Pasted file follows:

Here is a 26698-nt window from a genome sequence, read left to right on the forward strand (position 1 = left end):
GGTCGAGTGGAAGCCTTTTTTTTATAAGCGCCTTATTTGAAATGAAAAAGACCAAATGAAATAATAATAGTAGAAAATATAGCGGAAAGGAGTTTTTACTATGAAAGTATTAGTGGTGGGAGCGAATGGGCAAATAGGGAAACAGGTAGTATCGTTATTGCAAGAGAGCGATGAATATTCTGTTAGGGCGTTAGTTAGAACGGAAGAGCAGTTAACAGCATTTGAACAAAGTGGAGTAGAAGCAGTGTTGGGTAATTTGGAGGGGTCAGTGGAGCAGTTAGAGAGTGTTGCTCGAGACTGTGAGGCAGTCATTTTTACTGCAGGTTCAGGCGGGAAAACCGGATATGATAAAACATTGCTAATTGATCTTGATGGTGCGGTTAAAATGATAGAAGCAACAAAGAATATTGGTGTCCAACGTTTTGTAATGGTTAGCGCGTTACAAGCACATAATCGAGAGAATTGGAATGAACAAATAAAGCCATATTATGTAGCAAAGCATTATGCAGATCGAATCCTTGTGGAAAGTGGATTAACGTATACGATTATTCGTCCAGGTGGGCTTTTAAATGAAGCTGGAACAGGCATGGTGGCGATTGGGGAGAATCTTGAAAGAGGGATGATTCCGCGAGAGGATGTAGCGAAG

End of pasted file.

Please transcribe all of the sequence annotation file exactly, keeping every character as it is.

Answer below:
Here is a 26698-nt window from a genome sequence, read left to right on the forward strand (position 1 = left end):
GGTCGAGTGGAAGCCTTTTTTTTATAAGCGCCTTATTTGAAATGAAAAAGACCAAATGAAATAATAATAGTAGAAAATATAGCGGAAAGGAGTTTTTACTATGAAAGTATTAGTGGTGGGAGCGAATGGGCAAATAGGGAAACAGGTAGTATCGTTATTGCAAGAGAGCGATGAATATTCTGTTAGGGCGTTAGTTAGAACGGAAGAGCAGTTAACAGCATTTGAACAAAGTGGAGTAGAAGCAGTGTTGGGTAATTTGGAGGGGTCAGTGGAGCAGTTAGAGAGTGTTGCTCGAGACTGTGAGGCAGTCATTTTTACTGCAGGTTCAGGCGGGAAAACCGGATATGATAAAACATTGCTAATTGATCTTGATGGTGCGGTTAAAATGATAGAAGCAACAAAGAATATTGGTGTCCAACGTTTTGTAATGGTTAGCGCGTTACAAGCACATAATCGAGAGAATTGGAATGAACAAATAAAGCCATATTATGTAGCAAAGCATTATGCAGATCGAATCCTTGTGGAAAGTGGATTAACGTATACGATTATTCGTCCAGGTGGGCTTTTAAATGAAGCTGGAACAGGCATGGTGGCGATTGGGGAGAATCTTGAAAGAGGGATGATTCCGCGAGAGGATGTAGCGAAG